A marking indicating the volume is not the only requirement that must be met before a conduit body can contain splices, taps or devices. The maximum number of conductors must be calculated in accordance with 314.16(B).[314.16(C)(2)] Since a conduit body can function as a junction box, the volume allowance required for the conductors must not exceed the volume of the conduit body. If the volume is marked on the conduit body and the conductors are calculated in accordance with 314.16(B), the conduit body can contain splices, taps or devices.

For example, a Type LB conduit body with 1-inch raceway entries has been installed. A marking inside shows the volume of the conduit body is 12.5 cubic inches. Three 12 AWG conductors will enter the conduit body through one raceway and will exit through the other raceway. Each raceway contains three 12 AWG conductors: one black, one white and one green conductor. For this installation, the conductors must be cut and spliced. As per Table 314.16(B), the volume required for each 12 AWG conductor is 2.25 cubic inches.

The two black 12 AWG conductors and the two white 12 AWG conductors must be counted. In accordance with 314.16(B)(5), the two green equipment-grounding conductors count as one 12 AWG conductor. The total volume required for all six 12 AWG conductors is 11.25 cubic inches (5 x 2.25). No volume allowance is required for the wire connectors. Since this conduit body has a volume of 12.5 cubic inches, this installation is permissible (see Figure 2).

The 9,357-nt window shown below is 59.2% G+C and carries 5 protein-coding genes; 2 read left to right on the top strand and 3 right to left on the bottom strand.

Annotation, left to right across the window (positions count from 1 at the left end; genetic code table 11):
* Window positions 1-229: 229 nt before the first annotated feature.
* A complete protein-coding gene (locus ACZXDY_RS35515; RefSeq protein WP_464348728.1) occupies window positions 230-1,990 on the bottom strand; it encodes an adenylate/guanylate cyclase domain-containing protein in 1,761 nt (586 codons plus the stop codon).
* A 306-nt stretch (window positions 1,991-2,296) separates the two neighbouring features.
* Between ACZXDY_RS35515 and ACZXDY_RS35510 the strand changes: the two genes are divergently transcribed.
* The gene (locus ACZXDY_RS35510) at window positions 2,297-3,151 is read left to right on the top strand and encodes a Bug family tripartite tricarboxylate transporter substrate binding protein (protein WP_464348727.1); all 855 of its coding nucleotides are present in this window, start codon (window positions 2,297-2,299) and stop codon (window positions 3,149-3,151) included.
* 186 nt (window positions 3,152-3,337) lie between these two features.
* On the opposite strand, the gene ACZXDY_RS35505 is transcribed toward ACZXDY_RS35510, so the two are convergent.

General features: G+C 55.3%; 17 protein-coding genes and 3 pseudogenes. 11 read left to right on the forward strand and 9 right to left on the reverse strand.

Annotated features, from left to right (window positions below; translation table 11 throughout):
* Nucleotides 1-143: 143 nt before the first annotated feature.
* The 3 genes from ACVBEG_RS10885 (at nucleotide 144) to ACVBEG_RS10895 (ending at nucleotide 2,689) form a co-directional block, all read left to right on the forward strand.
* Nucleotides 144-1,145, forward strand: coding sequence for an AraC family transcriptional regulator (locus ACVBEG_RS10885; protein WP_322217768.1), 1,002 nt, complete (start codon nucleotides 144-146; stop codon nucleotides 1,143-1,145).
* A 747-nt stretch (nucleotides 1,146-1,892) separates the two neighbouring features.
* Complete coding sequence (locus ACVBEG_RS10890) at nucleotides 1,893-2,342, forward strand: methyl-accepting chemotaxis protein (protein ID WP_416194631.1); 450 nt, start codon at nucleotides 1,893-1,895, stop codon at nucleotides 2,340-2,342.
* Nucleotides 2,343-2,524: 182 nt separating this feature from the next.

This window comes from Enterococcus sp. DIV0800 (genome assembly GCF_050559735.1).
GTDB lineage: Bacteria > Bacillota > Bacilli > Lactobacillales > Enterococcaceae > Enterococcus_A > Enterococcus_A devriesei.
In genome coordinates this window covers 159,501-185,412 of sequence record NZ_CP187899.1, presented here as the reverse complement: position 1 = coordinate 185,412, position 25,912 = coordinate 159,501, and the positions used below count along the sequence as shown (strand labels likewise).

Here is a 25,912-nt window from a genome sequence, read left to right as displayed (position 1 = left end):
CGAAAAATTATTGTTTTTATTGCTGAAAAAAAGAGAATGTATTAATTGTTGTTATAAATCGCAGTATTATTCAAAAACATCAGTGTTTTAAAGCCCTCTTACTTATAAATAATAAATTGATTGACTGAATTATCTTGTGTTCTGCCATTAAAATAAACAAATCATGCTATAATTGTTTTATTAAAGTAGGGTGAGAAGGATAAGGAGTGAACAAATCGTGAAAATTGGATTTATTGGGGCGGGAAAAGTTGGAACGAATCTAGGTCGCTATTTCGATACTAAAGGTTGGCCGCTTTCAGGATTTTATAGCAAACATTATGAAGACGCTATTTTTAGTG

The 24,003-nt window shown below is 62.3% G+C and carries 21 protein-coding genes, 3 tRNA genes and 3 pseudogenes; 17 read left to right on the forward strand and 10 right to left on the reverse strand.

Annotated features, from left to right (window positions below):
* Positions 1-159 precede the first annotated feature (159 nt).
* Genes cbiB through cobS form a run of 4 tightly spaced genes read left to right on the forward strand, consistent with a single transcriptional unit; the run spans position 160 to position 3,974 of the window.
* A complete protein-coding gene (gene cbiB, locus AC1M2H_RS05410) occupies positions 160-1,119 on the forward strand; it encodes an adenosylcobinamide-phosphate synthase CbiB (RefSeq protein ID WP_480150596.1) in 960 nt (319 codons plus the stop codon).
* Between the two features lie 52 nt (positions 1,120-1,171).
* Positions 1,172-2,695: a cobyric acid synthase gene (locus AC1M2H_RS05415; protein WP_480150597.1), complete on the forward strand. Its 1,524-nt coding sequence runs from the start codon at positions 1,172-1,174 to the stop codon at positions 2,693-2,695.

Where different sizes of conductors will be installed in a conduit body containing splices, taps or devices, treat the conduit body like a junction (or device) box and perform a box-fill calculation.

For example, a Type T conduit body with 1_-inch raceway entries has been installed. A marking inside shows the volume of the conduit body is 30 cubic inches. Two 12 AWG conductors will enter one end and will exit the conduit body at the opposite end. The colors of these two conductors are black and white. These two conductors will not be cut or spliced.

A green 12 AWG conductor will exit the conduit body along with the black and white conductors. (This green conductor will be spliced to other green conductors.) Six more conductors will enter one end of the conduit body and will exit through the raceway in the middle of the conduit body. All six of these conductors will be cut and spliced. Entering the end raceway (along with the two 12 AWG conductors) will be four 10 AWG conductors and two 14 AWG conductors. The colors of the 10 AWG conductors are black, red, blue and green. The colors of the 14 AWG conductors are black and red. Six conductors, of the same size and color as the six 10s and 14s, will exit through the raceway in the middle of the conduit body. All the green conductors (one 12 AWG and two 10 AWG conductors) will be spliced together.